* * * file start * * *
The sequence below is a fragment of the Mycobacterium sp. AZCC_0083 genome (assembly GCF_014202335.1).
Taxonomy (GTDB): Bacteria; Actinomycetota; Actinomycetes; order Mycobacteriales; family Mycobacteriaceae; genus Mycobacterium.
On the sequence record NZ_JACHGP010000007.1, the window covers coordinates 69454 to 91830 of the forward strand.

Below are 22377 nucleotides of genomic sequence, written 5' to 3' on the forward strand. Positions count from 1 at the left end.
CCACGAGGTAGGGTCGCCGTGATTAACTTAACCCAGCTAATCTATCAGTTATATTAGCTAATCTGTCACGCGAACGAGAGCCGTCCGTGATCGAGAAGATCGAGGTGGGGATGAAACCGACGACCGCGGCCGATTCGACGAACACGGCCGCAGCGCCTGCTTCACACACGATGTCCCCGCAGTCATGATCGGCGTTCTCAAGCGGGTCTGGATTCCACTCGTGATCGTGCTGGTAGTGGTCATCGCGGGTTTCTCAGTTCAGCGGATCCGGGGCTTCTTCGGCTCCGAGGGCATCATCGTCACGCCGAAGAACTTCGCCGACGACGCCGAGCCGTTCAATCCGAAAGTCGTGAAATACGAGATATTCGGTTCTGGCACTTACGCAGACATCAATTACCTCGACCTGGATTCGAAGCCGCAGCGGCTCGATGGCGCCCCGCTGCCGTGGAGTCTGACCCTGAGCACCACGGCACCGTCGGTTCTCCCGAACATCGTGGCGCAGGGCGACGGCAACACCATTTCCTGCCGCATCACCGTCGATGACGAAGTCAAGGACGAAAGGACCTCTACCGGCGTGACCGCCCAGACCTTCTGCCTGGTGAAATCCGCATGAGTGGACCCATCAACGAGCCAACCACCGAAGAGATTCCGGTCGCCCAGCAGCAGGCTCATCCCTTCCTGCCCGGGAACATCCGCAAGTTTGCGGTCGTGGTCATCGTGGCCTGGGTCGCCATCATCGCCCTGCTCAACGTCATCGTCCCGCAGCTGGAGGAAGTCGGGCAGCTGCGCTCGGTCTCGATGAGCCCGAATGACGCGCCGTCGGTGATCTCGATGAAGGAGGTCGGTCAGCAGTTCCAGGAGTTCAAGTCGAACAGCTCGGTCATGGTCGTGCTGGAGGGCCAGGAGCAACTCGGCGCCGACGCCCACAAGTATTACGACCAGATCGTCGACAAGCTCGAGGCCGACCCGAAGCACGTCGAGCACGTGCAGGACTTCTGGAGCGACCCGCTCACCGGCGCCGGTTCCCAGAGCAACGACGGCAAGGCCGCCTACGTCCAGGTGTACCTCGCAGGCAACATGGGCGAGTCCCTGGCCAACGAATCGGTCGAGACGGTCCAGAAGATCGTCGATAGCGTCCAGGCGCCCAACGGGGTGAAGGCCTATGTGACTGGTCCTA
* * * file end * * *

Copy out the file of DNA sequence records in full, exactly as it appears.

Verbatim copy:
The sequence below is a fragment of the Mycobacterium sp. AZCC_0083 genome (assembly GCF_014202335.1).
Taxonomy (GTDB): Bacteria; Actinomycetota; Actinomycetes; order Mycobacteriales; family Mycobacteriaceae; genus Mycobacterium.
On the sequence record NZ_JACHGP010000007.1, the window covers coordinates 69454 to 91830 of the forward strand.

Below are 22377 nucleotides of genomic sequence, written 5' to 3' on the forward strand. Positions count from 1 at the left end.
CCACGAGGTAGGGTCGCCGTGATTAACTTAACCCAGCTAATCTATCAGTTATATTAGCTAATCTGTCACGCGAACGAGAGCCGTCCGTGATCGAGAAGATCGAGGTGGGGATGAAACCGACGACCGCGGCCGATTCGACGAACACGGCCGCAGCGCCTGCTTCACACACGATGTCCCCGCAGTCATGATCGGCGTTCTCAAGCGGGTCTGGATTCCACTCGTGATCGTGCTGGTAGTGGTCATCGCGGGTTTCTCAGTTCAGCGGATCCGGGGCTTCTTCGGCTCCGAGGGCATCATCGTCACGCCGAAGAACTTCGCCGACGACGCCGAGCCGTTCAATCCGAAAGTCGTGAAATACGAGATATTCGGTTCTGGCACTTACGCAGACATCAATTACCTCGACCTGGATTCGAAGCCGCAGCGGCTCGATGGCGCCCCGCTGCCGTGGAGTCTGACCCTGAGCACCACGGCACCGTCGGTTCTCCCGAACATCGTGGCGCAGGGCGACGGCAACACCATTTCCTGCCGCATCACCGTCGATGACGAAGTCAAGGACGAAAGGACCTCTACCGGCGTGACCGCCCAGACCTTCTGCCTGGTGAAATCCGCATGAGTGGACCCATCAACGAGCCAACCACCGAAGAGATTCCGGTCGCCCAGCAGCAGGCTCATCCCTTCCTGCCCGGGAACATCCGCAAGTTTGCGGTCGTGGTCATCGTGGCCTGGGTCGCCATCATCGCCCTGCTCAACGTCATCGTCCCGCAGCTGGAGGAAGTCGGGCAGCTGCGCTCGGTCTCGATGAGCCCGAATGACGCGCCGTCGGTGATCTCGATGAAGGAGGTCGGTCAGCAGTTCCAGGAGTTCAAGTCGAACAGCTCGGTCATGGTCGTGCTGGAGGGCCAGGAGCAACTCGGCGCCGACGCCCACAAGTATTACGACCAGATCGTCGACAAGCTCGAGGCCGACCCGAAGCACGTCGAGCACGTGCAGGACTTCTGGAGCGACCCGCTCACCGGCGCCGGTTCCCAGAGCAACGACGGCAAGGCCGCCTACGTCCAGGTGTACCTCGCAGGCAACATGGGCGAGTCCCTGGCCAACGAATCGGTCGAGACGGTCCAGAAGATCGTCGATAGCGTCCAGGCGCCCAACGGGGTGAAGGCCTATGTGACTGGTCCTA